Umag – Umago: “Corte delle ore square”
Once you park the car you will find the main street that will bring you to the large square where the Parish Church of the Assumption and St. Peregrin is located.
Before entering the main street on the left side there is a Church of St. Rock from 1515 that is used today as an art gallery.
In the middle of the main road, when you enter the peninsula, you will see on the right side of the street a stone column where the main town gate where located. Today there is only an inscription that indicates that once there were the main town gate.
Few meters from there you will be on the main square. Many buildings on the left side, or northern side of the old town were built recently, while in the southern part there are several centuries old streets and some older buildings.
The Parish Church of the Assumption and St. Peregrin was built in the Baroque style in 1757 on the site of an earlier church. The architect of the church was Zuane Dongetti from Piran who projected also the Parish Church of St. Servulus in Buje. The two churches have some similar architectural elements that you should note comparing the two buildings. In addition the façades of both churches have not been completed.
There are several interesting art works hosted in the church and the most significant one is the organ from 1776 and a Gothic polyptych from 1440. Beside the church there is the bell tower from the 15th century with a stone relief that represent the Venetian Lion of St. Mark from the 13th century. This Venetian lion was displaced on the façade of the Municipal palace with loggia that was located on the opposite site to the bell tower.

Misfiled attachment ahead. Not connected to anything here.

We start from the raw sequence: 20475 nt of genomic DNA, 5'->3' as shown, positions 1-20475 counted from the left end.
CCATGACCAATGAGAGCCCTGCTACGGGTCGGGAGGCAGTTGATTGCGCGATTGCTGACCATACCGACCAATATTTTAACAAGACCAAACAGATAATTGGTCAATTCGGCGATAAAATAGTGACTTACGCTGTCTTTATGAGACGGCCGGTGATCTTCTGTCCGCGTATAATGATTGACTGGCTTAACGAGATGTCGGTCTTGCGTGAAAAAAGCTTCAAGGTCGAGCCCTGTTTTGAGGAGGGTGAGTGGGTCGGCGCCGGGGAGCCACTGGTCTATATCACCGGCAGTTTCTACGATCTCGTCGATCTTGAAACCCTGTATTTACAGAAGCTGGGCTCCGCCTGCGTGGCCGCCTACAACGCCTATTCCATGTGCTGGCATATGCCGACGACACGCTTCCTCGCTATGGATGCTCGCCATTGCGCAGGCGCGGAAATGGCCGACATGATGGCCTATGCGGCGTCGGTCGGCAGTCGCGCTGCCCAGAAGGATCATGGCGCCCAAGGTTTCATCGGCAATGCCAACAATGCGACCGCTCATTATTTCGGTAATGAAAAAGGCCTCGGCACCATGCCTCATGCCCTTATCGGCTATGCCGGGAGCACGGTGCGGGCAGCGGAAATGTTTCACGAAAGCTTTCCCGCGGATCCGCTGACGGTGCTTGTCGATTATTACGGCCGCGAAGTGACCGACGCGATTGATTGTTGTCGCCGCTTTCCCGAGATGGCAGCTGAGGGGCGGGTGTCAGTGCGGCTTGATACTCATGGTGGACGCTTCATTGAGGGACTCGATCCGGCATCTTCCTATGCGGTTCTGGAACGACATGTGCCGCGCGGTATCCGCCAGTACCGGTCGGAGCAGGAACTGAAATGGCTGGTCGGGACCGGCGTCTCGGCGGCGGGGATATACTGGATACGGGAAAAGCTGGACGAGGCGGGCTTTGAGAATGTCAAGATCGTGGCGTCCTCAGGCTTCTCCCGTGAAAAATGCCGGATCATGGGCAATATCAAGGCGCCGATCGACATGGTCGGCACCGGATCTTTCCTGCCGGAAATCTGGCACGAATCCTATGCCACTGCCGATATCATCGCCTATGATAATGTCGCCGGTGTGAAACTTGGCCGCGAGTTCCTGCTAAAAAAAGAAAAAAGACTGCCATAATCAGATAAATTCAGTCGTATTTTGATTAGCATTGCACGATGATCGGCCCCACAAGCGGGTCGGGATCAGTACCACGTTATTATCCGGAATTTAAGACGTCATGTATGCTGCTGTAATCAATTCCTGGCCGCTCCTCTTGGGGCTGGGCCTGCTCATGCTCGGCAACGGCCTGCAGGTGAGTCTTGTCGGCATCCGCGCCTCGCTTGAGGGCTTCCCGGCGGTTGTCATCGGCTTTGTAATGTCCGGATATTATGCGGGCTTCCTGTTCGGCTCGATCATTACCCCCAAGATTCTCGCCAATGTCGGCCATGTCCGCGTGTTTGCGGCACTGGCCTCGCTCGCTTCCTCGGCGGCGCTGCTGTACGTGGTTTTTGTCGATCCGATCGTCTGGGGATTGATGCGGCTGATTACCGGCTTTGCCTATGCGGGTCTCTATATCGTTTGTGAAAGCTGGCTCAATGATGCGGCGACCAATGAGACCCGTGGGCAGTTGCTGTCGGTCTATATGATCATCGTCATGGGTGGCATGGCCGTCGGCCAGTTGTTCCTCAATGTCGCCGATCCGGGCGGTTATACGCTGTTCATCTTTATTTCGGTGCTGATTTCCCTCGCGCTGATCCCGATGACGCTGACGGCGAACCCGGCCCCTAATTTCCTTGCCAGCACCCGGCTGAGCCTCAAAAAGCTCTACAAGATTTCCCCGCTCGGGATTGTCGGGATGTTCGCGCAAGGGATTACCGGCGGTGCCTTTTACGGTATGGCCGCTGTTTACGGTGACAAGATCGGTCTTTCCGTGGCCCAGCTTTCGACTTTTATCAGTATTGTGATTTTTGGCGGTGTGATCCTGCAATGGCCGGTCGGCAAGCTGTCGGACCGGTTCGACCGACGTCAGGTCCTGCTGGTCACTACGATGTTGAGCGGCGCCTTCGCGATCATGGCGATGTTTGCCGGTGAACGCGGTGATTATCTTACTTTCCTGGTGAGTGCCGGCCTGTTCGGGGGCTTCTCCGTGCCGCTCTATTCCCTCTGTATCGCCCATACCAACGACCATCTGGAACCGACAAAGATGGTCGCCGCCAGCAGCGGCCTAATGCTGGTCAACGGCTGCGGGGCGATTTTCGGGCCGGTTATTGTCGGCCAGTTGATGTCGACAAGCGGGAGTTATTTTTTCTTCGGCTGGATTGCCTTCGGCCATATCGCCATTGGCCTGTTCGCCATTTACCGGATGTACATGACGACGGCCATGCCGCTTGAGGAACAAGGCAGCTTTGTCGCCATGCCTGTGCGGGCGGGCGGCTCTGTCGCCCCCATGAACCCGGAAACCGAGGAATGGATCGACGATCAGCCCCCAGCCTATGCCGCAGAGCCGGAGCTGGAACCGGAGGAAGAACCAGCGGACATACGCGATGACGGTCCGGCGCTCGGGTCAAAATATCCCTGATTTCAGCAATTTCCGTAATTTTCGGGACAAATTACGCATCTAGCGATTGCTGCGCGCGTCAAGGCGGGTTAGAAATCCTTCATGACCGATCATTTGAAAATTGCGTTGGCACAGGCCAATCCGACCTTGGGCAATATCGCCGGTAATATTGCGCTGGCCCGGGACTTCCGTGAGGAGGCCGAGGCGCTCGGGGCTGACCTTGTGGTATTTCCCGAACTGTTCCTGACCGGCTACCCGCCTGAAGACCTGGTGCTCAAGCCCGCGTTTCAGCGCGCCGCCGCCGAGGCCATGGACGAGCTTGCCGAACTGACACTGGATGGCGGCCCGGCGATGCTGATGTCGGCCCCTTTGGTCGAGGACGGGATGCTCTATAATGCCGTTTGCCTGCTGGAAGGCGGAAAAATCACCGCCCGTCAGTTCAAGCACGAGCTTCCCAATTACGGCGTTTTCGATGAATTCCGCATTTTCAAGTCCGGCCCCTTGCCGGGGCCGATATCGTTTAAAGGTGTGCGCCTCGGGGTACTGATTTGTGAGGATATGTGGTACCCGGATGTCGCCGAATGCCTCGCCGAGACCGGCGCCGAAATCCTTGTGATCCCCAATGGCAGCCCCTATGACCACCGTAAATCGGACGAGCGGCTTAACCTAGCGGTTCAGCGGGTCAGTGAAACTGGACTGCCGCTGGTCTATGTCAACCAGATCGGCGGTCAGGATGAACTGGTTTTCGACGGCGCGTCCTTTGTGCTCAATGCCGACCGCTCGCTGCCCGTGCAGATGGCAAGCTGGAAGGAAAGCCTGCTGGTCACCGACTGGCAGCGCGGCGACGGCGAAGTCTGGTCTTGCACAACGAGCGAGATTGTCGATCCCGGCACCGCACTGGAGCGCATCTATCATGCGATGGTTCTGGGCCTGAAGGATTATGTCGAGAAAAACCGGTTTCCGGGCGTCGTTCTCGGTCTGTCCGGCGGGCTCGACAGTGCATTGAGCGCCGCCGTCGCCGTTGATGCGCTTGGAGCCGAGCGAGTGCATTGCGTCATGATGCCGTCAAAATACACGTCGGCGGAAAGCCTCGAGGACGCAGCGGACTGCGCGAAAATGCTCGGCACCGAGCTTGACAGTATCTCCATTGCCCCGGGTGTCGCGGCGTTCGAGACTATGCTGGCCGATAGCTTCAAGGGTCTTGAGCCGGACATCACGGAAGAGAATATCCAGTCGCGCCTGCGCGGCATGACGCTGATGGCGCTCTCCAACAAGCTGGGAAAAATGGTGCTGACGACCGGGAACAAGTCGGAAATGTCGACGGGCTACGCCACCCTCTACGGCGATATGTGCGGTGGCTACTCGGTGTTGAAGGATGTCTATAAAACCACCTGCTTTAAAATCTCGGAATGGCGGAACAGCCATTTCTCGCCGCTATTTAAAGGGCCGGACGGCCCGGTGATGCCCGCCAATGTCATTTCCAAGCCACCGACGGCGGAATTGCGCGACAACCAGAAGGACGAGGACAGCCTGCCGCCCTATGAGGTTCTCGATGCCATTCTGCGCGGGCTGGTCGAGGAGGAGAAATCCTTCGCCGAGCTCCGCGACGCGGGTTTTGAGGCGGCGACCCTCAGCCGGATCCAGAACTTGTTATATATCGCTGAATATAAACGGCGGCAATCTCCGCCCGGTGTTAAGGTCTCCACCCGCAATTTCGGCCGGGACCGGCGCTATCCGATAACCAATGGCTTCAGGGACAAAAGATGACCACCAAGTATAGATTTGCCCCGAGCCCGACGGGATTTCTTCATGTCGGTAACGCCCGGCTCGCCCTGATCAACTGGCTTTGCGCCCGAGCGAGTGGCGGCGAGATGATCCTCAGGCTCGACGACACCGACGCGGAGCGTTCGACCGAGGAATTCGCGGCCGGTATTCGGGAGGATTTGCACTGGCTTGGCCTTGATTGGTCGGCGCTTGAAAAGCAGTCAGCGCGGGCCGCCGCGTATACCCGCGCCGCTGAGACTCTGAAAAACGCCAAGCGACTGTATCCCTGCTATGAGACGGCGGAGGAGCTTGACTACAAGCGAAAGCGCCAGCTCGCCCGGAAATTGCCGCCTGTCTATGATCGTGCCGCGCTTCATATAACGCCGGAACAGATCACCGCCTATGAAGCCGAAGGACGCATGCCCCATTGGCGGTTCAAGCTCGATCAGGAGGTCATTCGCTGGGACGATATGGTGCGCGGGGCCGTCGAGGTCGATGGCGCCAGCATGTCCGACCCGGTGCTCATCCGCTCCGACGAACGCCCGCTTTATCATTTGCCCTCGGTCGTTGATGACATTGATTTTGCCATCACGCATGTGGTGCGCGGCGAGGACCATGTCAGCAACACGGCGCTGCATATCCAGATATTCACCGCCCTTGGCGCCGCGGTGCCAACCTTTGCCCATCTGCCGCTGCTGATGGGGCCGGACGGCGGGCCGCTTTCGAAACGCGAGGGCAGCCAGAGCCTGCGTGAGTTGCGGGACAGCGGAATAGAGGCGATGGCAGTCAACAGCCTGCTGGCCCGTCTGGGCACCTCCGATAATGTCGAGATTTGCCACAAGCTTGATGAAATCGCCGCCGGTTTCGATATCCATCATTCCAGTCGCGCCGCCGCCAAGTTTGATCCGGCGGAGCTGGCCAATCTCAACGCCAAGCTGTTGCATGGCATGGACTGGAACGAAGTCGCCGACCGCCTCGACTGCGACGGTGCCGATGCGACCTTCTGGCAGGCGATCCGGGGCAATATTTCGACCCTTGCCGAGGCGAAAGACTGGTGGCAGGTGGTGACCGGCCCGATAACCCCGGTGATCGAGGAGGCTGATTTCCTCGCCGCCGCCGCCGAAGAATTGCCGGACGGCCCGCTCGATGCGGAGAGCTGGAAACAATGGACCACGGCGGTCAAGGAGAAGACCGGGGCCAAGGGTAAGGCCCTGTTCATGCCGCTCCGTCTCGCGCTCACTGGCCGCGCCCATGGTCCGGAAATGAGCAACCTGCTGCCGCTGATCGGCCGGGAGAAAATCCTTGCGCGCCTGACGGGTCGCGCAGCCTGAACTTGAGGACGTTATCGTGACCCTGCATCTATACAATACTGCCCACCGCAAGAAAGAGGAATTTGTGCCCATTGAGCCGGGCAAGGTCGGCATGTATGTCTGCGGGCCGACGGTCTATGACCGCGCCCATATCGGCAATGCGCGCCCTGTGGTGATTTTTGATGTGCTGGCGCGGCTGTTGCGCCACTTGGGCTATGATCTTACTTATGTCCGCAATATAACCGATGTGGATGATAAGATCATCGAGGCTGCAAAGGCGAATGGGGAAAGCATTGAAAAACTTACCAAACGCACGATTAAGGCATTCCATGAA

The old Municipal palace was dating back into the 13th century and was destroyed in a fire in 1924. There is also another stone relief that represents the St. Peregrin, town’s patron Saint, with a model of Umag in his hands. This stone relief dates back into 14th and in the past it was located above the main town gate.
Behind the bell tower there is a public well built in 1677 and later on restructured several times. It was restructured in 1780 and probably more recently because today it has quite a modern aspect.
On the back of the church there is a small square named “Corte delle Ore” which in English would be “The Hours’ Court”.
The origin of this name derives probably from the fact that the nearby bell tower was signalling hours with the bells creating noise sounds and people gave to the square such a name.
If you walk nearby the coastline taking the left side from the church, you will arrive to the round tower that was built in the 14th century. The rests of the town walls are from the 11th century. To visit the oldest street of Umag you need to go back on the main square.
On the square, near the public well, you will see a house with a pretty Venetian or Gothic “bifora” window.
This is the start of the oldest street of Umag. Most of the houses you will see are from the 15th and 16th century. You can walk through this old street and a particular detail that you will note is the Renaissance “bifora” window with a coat of arms above it. You will recognize this “bifora” because it has a round voult form of the window.
At the very end of this street you will arrive to the rests of the town walls and the town museum that is hosted in the Meneghei tower.